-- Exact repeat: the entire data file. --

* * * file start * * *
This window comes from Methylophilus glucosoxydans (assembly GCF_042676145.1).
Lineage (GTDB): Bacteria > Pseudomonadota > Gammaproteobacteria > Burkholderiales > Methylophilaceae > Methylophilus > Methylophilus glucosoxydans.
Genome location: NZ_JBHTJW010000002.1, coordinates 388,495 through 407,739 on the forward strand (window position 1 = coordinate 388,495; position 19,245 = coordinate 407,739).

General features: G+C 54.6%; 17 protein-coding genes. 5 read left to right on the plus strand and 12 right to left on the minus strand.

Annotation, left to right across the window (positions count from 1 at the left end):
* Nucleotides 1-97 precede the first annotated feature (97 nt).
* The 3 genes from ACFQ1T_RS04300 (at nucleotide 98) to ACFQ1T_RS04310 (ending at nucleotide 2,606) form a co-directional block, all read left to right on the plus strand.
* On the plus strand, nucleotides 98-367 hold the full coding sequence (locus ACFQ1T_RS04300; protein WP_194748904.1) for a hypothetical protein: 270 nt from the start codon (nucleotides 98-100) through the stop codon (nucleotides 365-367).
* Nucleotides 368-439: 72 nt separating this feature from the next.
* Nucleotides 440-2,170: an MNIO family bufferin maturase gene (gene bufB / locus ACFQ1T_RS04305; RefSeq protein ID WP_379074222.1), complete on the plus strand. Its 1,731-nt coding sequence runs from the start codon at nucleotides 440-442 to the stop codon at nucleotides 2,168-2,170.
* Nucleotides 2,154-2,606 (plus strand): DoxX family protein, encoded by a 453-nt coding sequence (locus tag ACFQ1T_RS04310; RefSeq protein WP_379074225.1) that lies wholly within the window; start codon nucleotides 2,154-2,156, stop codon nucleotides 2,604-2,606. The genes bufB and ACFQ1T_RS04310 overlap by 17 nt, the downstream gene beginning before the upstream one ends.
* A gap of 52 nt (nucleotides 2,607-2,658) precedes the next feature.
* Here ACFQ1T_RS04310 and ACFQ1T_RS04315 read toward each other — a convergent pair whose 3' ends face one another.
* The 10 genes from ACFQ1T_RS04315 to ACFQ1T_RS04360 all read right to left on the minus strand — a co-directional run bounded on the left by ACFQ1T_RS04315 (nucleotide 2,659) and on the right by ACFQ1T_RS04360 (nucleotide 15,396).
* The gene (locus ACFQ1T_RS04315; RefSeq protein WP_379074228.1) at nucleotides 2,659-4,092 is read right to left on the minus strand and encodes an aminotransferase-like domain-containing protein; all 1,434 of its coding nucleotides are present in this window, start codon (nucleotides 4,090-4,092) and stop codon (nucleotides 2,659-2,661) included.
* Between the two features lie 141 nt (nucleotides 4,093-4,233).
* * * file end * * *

This window comes from Methylophilus glucosoxydans (assembly GCF_042676145.1).
Lineage (GTDB): Bacteria > Pseudomonadota > Gammaproteobacteria > Burkholderiales > Methylophilaceae > Methylophilus > Methylophilus glucosoxydans.
Genome location: NZ_JBHTJW010000002.1, coordinates 388,495 through 407,739 on the forward strand (window position 1 = coordinate 388,495; position 19,245 = coordinate 407,739).

General features: G+C 54.6%; 17 protein-coding genes. 5 read left to right on the plus strand and 12 right to left on the minus strand.

Annotation, left to right across the window (positions count from 1 at the left end):
* Nucleotides 1-97 precede the first annotated feature (97 nt).
* The 3 genes from ACFQ1T_RS04300 (at nucleotide 98) to ACFQ1T_RS04310 (ending at nucleotide 2,606) form a co-directional block, all read left to right on the plus strand.
* On the plus strand, nucleotides 98-367 hold the full coding sequence (locus ACFQ1T_RS04300; protein WP_194748904.1) for a hypothetical protein: 270 nt from the start codon (nucleotides 98-100) through the stop codon (nucleotides 365-367).
* Nucleotides 368-439: 72 nt separating this feature from the next.
* Nucleotides 440-2,170: an MNIO family bufferin maturase gene (gene bufB / locus ACFQ1T_RS04305; RefSeq protein ID WP_379074222.1), complete on the plus strand. Its 1,731-nt coding sequence runs from the start codon at nucleotides 440-442 to the stop codon at nucleotides 2,168-2,170.
* Nucleotides 2,154-2,606 (plus strand): DoxX family protein, encoded by a 453-nt coding sequence (locus tag ACFQ1T_RS04310; RefSeq protein WP_379074225.1) that lies wholly within the window; start codon nucleotides 2,154-2,156, stop codon nucleotides 2,604-2,606. The genes bufB and ACFQ1T_RS04310 overlap by 17 nt, the downstream gene beginning before the upstream one ends.
* A gap of 52 nt (nucleotides 2,607-2,658) precedes the next feature.
* Here ACFQ1T_RS04310 and ACFQ1T_RS04315 read toward each other — a convergent pair whose 3' ends face one another.
* The 10 genes from ACFQ1T_RS04315 to ACFQ1T_RS04360 all read right to left on the minus strand — a co-directional run bounded on the left by ACFQ1T_RS04315 (nucleotide 2,659) and on the right by ACFQ1T_RS04360 (nucleotide 15,396).
* The gene (locus ACFQ1T_RS04315; RefSeq protein WP_379074228.1) at nucleotides 2,659-4,092 is read right to left on the minus strand and encodes an aminotransferase-like domain-containing protein; all 1,434 of its coding nucleotides are present in this window, start codon (nucleotides 4,090-4,092) and stop codon (nucleotides 2,659-2,661) included.
* Between the two features lie 141 nt (nucleotides 4,093-4,233).